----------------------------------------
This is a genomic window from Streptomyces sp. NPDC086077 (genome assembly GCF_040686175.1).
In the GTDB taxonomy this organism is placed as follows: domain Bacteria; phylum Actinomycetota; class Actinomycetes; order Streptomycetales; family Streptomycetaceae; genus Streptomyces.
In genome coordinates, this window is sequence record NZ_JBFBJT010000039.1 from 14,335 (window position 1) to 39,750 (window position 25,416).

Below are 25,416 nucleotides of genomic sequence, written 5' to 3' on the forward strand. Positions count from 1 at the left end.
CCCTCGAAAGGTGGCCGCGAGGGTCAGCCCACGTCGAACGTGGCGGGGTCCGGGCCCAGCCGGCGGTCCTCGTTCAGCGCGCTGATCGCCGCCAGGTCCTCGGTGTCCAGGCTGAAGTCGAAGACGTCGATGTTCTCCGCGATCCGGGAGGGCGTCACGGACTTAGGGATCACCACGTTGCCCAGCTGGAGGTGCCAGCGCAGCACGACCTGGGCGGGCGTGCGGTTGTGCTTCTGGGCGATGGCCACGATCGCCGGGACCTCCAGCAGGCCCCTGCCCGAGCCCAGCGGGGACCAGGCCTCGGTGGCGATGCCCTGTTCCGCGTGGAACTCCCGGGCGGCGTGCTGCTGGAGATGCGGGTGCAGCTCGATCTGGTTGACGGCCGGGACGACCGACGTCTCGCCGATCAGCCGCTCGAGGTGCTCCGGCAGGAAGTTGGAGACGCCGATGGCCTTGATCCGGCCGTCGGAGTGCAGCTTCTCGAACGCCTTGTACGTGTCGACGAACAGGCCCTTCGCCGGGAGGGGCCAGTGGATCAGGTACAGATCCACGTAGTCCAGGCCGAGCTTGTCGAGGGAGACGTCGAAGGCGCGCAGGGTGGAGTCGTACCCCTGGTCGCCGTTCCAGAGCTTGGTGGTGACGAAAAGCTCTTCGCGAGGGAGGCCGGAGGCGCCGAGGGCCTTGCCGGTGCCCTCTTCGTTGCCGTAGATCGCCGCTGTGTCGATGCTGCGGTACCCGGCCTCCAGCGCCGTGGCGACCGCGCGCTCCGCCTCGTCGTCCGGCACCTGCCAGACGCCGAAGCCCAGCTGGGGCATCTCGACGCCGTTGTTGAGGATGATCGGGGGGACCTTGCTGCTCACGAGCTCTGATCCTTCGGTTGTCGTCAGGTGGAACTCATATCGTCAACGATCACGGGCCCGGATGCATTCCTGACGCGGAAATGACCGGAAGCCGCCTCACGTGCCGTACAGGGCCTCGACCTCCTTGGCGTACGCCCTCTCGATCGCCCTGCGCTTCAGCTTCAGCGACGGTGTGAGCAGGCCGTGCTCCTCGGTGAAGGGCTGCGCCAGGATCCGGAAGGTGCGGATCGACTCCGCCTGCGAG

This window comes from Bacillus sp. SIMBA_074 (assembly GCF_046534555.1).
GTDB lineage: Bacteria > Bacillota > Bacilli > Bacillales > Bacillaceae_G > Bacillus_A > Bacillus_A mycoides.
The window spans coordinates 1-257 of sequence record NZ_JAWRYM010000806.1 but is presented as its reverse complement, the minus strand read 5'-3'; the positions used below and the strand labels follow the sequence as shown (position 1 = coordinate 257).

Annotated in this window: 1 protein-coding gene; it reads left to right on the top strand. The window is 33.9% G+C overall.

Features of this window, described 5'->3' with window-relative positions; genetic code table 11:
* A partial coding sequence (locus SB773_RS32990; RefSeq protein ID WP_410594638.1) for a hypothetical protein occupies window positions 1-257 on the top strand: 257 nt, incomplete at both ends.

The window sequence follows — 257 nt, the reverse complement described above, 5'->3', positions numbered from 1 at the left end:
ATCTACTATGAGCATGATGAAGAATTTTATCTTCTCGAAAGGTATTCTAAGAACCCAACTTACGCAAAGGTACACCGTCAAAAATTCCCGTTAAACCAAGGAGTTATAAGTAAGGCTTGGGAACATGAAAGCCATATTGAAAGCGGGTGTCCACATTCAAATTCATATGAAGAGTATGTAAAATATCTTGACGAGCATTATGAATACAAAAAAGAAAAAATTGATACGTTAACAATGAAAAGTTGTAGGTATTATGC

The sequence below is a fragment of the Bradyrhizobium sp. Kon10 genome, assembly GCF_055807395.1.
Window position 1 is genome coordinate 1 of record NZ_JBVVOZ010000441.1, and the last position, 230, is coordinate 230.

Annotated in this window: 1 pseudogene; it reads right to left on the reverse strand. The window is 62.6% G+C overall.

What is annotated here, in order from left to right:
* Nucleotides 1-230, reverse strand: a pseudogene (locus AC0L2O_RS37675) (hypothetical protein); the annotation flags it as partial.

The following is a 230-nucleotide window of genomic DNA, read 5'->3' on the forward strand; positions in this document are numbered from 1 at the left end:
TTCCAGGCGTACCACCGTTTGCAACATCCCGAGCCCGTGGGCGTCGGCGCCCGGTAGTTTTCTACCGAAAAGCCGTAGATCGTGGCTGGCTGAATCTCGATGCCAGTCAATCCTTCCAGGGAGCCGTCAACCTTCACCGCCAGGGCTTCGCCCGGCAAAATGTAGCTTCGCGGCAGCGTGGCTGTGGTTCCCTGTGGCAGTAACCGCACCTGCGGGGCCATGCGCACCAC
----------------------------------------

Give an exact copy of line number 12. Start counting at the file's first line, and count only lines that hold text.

The window sequence follows — 257 nt, the reverse complement described above, 5'->3', positions numbered from 1 at the left end: